Follow TV Tropes


Video Game / Galatea

Go To
She stands in the spotlight, with her back to you: a sweep of pale hair on paler skin, a column of emerald silk that ends in a pool at her feet. She might be the model in a perfume ad; the trophy wife at a formal gathering; one of the guests at this very opening, standing on an empty pedestal in some ironic act of artistic deconstruction —

You hesitate, about to turn away. Her hand balls into a fist.

"They told me you were coming."

Galatea is an interactive fiction created by Emily Short in 2000. It is based on the Greek myth of Galatea, a statue of a woman who came to life after being created by the sculptor Pygmalion.

You play an art critic at an art show. Beyond that, the game varies wildly with how you interact with Galatea, an exhibit at the show.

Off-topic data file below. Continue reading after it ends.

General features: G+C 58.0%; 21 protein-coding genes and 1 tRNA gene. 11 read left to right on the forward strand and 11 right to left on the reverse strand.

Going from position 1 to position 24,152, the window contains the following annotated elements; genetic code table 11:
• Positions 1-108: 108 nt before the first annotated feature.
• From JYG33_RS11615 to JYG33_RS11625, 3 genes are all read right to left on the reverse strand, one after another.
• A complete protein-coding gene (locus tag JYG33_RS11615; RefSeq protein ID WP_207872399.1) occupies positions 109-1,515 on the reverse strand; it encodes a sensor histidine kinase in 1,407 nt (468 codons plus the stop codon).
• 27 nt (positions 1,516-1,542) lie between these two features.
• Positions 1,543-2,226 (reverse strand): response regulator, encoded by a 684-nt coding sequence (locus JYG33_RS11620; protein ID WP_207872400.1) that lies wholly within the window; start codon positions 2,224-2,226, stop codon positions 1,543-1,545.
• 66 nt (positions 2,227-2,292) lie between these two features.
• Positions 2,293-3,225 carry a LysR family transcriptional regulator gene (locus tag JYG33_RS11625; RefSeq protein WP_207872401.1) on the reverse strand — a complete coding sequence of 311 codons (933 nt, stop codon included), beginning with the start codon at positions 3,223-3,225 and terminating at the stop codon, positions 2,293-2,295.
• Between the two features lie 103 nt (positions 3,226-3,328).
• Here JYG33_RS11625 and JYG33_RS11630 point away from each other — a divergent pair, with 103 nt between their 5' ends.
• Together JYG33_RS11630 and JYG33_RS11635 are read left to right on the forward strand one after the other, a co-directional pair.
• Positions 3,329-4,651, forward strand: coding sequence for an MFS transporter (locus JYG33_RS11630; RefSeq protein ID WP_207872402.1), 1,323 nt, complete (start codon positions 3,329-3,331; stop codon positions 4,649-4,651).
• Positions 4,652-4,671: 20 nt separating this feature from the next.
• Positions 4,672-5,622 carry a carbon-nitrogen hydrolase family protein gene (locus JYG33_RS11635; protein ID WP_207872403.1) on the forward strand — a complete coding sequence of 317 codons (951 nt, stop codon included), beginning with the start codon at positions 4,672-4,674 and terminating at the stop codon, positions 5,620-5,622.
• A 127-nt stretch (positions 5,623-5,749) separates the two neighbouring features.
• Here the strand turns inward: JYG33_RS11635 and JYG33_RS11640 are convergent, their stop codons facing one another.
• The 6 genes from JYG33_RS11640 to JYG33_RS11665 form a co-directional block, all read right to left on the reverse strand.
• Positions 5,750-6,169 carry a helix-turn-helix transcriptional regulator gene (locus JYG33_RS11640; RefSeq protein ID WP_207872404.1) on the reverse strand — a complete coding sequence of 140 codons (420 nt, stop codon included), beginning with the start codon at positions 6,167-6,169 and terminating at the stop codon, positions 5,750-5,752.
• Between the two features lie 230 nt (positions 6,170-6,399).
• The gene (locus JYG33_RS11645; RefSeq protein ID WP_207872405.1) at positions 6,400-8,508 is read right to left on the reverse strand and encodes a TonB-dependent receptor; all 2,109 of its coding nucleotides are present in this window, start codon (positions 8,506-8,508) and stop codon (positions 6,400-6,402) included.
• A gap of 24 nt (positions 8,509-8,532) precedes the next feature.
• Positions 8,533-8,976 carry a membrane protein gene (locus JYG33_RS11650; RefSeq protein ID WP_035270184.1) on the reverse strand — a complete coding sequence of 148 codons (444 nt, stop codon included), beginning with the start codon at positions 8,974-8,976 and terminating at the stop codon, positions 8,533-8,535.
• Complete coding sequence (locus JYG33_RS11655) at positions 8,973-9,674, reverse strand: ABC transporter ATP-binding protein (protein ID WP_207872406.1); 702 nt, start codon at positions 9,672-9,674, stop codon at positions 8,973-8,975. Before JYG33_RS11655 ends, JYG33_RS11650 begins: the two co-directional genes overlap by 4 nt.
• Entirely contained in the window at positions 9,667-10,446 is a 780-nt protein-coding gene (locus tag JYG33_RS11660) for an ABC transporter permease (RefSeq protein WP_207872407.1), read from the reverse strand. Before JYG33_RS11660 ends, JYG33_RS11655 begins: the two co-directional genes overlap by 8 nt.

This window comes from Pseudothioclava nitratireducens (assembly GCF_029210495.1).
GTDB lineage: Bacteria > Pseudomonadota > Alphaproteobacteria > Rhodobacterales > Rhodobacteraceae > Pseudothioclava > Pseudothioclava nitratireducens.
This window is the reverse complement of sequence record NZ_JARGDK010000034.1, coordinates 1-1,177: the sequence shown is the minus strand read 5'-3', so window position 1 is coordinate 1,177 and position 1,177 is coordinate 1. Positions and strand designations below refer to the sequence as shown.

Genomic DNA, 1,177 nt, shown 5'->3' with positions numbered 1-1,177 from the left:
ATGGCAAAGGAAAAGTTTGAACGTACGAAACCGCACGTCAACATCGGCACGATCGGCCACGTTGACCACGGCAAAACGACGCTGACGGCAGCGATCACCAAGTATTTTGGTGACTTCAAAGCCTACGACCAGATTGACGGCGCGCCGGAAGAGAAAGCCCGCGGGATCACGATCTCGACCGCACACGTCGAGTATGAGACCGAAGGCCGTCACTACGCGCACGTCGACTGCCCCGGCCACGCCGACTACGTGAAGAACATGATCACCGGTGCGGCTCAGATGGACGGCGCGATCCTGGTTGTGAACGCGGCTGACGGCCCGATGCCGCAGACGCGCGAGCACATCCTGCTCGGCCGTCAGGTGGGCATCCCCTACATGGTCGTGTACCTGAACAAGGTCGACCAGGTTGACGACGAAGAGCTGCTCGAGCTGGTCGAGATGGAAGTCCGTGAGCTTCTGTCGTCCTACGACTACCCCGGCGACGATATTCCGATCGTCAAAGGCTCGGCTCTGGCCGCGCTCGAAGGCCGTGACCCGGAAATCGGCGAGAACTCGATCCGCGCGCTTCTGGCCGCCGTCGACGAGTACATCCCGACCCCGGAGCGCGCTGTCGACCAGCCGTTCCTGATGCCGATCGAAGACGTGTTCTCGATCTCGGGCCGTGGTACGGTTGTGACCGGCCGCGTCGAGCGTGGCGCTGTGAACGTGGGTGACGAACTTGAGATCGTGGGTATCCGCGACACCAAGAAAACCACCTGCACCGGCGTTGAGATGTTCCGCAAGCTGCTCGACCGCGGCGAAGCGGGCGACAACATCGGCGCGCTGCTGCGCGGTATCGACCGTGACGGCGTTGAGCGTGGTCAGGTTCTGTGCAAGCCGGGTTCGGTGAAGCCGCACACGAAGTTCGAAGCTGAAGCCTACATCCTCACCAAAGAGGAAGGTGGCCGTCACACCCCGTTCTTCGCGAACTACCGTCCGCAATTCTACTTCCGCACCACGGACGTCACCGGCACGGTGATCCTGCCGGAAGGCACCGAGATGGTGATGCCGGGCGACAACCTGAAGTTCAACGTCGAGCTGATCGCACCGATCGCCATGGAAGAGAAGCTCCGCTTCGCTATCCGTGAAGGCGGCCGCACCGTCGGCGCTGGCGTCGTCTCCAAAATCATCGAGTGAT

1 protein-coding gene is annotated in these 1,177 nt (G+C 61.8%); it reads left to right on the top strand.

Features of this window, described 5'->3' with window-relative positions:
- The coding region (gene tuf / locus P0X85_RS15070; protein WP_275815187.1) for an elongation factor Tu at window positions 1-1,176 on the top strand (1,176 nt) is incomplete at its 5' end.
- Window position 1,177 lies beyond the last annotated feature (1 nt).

Can be played here.

Contains examples of:

  • 20 Minutes into the Future: The main character is an art critic specializing in animates, humanoid pieces with artificial intelligence. At the beginning of the game, he believes Galatea is one.
  • Caustic Critic:
    • You can choose to be as nasty as possible about Galatea, what she represents, and her artist. Depending on how nasty you are, she can either run out of the room just to get away from you, have a mental breakdown, or throttle your neck.
    • If you convince Galatea to swap places, the reviews of your performance aren't favourable because it isn't boundary-pushing enough, which make you roll your eyes.
  • Deadpan Snarker: Galatea isn't rude, but she is a dry being in general, and can be outright snarky depending on the topics you choose and her affection gauge.
  • Debug Room: Emily Short provides two debug commands for players curious about how the game works "behind the scenes" on her Cheats and Walkthroughs page.
  • Driven to Suicide: The artist, potentially.
  • Eldritch Abomination:
    • In the "Reflections" ending, Galatea turns out to be one, easily able to change her form.